section: Arts And Culture

There are more than 200 results, only the first 200 are displayed here.

  • ARTS AND CULTURE

    The sinking of WA Inc.

    • Mark Skulley
    • 03 December 2008
    1 Comment

    The hand-in-glove nature of Perth business politics was hard to detect when money was cheap. Australia had a credit boom between 1983–1985, but the days of easy money faded. Then came the king wave: the sharemarket crash. (April 1991)

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  • ARTS AND CULTURE

    Big rat poems

    • Christopher Kelen
    • 02 December 2008
    1 Comment

    this poor house where ... as in the book of songs ... a famous rat eats the seedlings ... as they rise

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  • ARTS AND CULTURE

    Chipping away at Australia's frozen heart

    • Cassandra Golds
    • 28 November 2008

    Much of classic Australian literature concerns itself with deepest frustration — the still birth of hopes and dreams, the futility of aspirations, a yawning emptiness at the heart of things. Louis Nowra’s new novel joins this tradition.

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  • ARTS AND CULTURE

    Truth the first casualty of war film

    • Tim Kroenert
    • 27 November 2008
    3 Comments

    Brian De Palma's Redacted took as its grim inspiration the true account of the rape and murder of a 15-year-old Iraqi girl, and the murder of her family, by a wayward group of US troops in 2006. It plays pretty fast and loose with the facts.

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  • ARTS AND CULTURE

    Train story

    • Gillian Bouras
    • 26 November 2008
    6 Comments

    We know it's a suffering world. Many of us plod through a vale of tears, often forgetting to count our blessings. Yet once in a while we are stopped dead in our tracks. By the human, which occasionally turns out to be the miraculous as well.

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  • ARTS AND CULTURE

    Godiva exposed

    • Liam Guilar
    • 25 November 2008

    I mounted up and rode ...  into a dream of silent shuttered houses ... I waited for an outraged God to strike me down ... for flaunting breasts and pubic hair

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  • ARTS AND CULTURE

    Comradely with Ginsberg

    • Philip Harvey
    • 21 November 2008

    Although not a beat poem, a Peter Steele poem shares Ginsberg's aesthetic of the poem as measure of breath. Breath is commanding like an original lecture, enspiriting like a true sermon, propulsive like a perfect dinner conversation.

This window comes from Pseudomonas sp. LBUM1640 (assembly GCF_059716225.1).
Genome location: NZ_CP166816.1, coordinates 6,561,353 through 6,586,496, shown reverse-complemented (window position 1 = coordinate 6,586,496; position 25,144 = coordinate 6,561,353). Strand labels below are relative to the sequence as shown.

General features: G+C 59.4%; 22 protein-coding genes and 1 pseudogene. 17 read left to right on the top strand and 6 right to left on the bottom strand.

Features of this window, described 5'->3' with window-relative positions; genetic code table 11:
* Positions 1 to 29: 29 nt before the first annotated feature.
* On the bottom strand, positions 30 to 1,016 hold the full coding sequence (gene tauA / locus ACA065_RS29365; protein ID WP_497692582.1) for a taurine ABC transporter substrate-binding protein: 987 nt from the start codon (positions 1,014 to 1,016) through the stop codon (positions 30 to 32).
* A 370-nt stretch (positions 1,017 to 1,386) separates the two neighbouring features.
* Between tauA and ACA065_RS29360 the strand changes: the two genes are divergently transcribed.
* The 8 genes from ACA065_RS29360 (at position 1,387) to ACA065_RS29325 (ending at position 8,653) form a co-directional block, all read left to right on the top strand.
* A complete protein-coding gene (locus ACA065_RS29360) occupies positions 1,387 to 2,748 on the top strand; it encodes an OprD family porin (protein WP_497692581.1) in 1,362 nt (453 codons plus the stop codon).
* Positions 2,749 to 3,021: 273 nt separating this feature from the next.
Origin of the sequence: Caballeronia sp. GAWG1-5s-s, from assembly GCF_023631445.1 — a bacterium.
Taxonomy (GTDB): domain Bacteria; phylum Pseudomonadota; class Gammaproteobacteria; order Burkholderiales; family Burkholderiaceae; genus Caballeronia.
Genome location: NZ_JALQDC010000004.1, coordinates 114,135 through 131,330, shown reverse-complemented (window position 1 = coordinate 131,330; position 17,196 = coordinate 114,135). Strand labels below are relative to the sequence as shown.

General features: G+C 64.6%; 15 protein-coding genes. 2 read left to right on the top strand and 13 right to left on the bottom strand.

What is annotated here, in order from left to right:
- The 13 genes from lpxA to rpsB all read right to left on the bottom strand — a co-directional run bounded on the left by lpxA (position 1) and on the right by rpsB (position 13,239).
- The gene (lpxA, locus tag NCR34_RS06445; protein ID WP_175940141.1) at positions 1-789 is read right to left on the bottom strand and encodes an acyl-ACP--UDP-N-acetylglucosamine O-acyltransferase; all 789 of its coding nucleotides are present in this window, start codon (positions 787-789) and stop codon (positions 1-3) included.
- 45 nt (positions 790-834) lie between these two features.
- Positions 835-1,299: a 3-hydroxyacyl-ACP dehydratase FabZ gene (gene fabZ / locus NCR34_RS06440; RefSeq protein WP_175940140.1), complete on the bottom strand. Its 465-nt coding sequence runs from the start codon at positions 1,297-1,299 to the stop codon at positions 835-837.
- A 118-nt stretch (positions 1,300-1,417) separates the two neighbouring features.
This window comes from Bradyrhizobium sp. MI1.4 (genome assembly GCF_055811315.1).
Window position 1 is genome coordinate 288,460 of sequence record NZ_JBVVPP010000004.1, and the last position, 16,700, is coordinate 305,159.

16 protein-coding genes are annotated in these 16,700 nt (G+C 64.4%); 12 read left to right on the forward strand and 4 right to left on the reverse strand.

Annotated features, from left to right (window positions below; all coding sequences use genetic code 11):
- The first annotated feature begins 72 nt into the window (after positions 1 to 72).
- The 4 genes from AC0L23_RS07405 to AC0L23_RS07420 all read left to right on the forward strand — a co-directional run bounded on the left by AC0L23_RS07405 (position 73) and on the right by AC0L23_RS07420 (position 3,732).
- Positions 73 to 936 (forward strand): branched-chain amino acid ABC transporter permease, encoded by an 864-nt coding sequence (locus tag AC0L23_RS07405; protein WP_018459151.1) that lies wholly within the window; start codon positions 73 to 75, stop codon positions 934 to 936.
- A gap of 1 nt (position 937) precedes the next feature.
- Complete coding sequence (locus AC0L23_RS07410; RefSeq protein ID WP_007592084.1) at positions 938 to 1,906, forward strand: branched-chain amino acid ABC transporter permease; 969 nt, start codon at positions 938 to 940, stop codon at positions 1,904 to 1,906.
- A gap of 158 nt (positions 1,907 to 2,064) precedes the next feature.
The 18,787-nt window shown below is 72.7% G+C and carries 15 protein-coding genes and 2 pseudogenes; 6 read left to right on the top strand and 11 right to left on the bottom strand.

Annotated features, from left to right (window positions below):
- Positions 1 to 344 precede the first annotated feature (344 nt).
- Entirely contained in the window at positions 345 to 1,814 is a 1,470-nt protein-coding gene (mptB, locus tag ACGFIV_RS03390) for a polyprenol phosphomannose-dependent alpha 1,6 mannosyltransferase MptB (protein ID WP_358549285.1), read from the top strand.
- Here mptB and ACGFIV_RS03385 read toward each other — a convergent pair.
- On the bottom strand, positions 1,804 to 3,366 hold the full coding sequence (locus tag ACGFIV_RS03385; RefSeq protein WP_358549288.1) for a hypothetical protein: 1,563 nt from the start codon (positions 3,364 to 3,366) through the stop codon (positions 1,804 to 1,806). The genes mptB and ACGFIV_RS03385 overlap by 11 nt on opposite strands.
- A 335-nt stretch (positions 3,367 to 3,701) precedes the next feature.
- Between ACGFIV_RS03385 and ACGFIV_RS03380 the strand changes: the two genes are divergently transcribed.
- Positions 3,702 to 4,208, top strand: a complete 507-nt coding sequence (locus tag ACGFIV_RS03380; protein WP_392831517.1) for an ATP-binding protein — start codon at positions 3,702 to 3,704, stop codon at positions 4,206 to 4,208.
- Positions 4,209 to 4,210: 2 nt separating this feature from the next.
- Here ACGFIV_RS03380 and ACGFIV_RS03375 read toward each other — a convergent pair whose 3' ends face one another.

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  • ARTS AND CULTURE

    The dead walk among the living

    • Barry Gittins
    • 20 November 2008

    There are no soothing words to truly quieten deep pain, but Fugitive Pieces shows redemption is a possibility, even in the face of undying memories.

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  • ARTS AND CULTURE

    What it's like to be hit by a bullet

    • Brian Doyle
    • 19 November 2008
    4 Comments

    When you get hit by a bullet you never ever forget what it feels like. It feels like you got hit with the biggest rock there ever was. We were going along in the boat and we went around a beach where there was a battle, and a slug hit me in the armpit and knocked me right over.

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  • ARTS AND CULTURE

    Two computer poems

    • Michelle O'Connor | Tammy Ho Lai-Ming
    • 18 November 2008
    1 Comment

    It would have to be the world-wide web... wouldn't it? ... But you wouldn't call it hubris, would you?

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  • ARTS AND CULTURE

    More than Sex and Bloody Soccer

    • Paul Collins
    • 14 November 2008
    2 Comments

    SBS television has been called many things, including the 'sexual broadcasting service', because of the risqué foreign language films that it shows. SBS radio is the ultimate melting pot, a symbol of an inclusive Australian multiculturalism in which different languages and cultures are respected.

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  • ARTS AND CULTURE

    The fear detective

    • Andrew Hamilton
    • 13 November 2008
    3 Comments

    The Edmund Rice Centre's Phil Glendenning is is the ordinary gruff Australian bloke abroad - a Merv Hughes or an Ian Chappell, not naturally articulate but enduring and not to be fobbed off with smooth talk. His silent listening is the moral centre of this powerful SBS TV documentary about returned asylum seekers.

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